I’m in the Pfizer Trial. Should I Get Vaccinated Early?
One participant’s ethical quandaries
Nothing about volunteering in a Covid-19 vaccine trial felt like a sacrifice. When I eked out a spot at one of the NYC trial sites for the Pfizer vaccine in late summer, friends and family thanked me for putting myself on the line. Some questioned my decision because of how little was known about the maybe-vaccine and possible side effects. But all I felt was very, very lucky. Although I had a 50–50 chance of getting the placebo, which was an injection of saltwater, I also had coin-flip odds of getting a vaccine that looked safe and efficacious in earlier trials months before everyone else.
The gamble only seemed luckier a couple months later when Pfizer announced there was enough data to determine their vaccine candidate was a whopping 95% effective at preventing Covid-19 disease. I shared in the collective relief on Friday, December 11, the day the U.S. Food and Drug Administration (FDA) granted its first emergency use authorization (EUA) for a Covid-19 vaccine to Pfizer. (A week later, Moderna’s vaccine, which is very similar to Pfizer’s in design and performance, also got EUA.)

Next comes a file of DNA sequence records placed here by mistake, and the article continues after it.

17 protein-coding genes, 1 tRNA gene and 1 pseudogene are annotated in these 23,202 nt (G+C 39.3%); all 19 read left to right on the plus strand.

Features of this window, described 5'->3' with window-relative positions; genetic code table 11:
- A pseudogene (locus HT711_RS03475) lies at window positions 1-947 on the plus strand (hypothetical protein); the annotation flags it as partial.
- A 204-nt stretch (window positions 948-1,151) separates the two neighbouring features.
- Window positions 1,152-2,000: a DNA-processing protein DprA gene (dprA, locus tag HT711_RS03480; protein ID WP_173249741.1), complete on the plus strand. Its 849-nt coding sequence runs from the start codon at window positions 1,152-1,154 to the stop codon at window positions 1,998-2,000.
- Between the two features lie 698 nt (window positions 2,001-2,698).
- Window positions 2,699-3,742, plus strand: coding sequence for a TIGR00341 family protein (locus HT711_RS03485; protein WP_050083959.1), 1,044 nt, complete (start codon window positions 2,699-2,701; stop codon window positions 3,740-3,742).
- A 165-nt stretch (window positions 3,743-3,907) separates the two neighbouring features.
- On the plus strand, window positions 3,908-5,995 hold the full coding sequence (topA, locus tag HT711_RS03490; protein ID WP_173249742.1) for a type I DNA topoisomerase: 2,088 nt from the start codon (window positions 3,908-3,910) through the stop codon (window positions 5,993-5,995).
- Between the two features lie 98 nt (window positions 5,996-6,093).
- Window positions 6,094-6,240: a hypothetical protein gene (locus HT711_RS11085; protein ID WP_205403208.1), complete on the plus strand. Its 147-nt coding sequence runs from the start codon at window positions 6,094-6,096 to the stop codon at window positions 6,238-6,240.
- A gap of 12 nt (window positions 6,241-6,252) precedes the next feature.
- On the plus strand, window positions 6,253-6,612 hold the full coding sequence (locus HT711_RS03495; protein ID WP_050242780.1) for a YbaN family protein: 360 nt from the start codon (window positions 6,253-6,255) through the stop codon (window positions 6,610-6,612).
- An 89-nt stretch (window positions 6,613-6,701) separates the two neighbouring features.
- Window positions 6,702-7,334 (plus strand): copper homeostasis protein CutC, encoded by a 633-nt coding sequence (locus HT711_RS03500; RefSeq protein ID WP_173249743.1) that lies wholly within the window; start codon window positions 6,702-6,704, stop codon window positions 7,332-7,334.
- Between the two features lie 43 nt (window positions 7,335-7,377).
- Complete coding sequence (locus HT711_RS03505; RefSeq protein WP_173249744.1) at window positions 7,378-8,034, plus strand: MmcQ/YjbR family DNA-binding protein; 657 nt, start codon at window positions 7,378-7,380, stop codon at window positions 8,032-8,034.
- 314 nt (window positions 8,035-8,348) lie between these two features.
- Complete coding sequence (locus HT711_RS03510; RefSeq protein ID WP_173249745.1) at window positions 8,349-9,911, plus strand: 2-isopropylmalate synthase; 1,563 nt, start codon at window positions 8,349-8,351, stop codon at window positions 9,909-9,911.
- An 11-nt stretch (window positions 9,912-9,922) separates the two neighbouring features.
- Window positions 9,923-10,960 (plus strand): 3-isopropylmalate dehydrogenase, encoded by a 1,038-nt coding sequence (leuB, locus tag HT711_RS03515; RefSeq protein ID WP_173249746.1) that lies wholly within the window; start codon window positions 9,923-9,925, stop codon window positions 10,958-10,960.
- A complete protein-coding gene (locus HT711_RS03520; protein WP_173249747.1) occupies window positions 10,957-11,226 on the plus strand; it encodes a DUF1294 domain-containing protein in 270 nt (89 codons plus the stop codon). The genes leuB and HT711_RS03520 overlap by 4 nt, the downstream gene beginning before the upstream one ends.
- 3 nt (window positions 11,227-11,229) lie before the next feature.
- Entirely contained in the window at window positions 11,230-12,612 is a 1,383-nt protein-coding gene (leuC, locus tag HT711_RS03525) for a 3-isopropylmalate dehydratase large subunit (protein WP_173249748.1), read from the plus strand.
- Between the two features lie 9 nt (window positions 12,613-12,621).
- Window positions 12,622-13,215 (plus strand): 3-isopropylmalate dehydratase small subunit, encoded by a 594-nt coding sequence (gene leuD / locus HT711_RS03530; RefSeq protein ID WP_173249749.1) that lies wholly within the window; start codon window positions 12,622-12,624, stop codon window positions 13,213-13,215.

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Two shots of saltwater?
The weekend after the Pfizer vaccine’s breakthrough was an emotional roller coaster. Relief and glee jockeyed with the anxiety of how long it would be until my family could get vaccinated.
On top of all that, as one of the 43,548 worldwide participants in the Pfizer trial, I was obsessing over the obvious question, the elephant in the room: Did I get the vaccine or did I get the placebo? The trial was blinded, meaning that neither the participants nor the investigators at the trial site knew who got which — and for good reason: If participants knew they’d been vaccinated, they might engage in more risky behaviors, which could make the vaccine seem less efficacious than it was.
I had a nagging suspicion that I got two shots of saltwater because I had zero arm…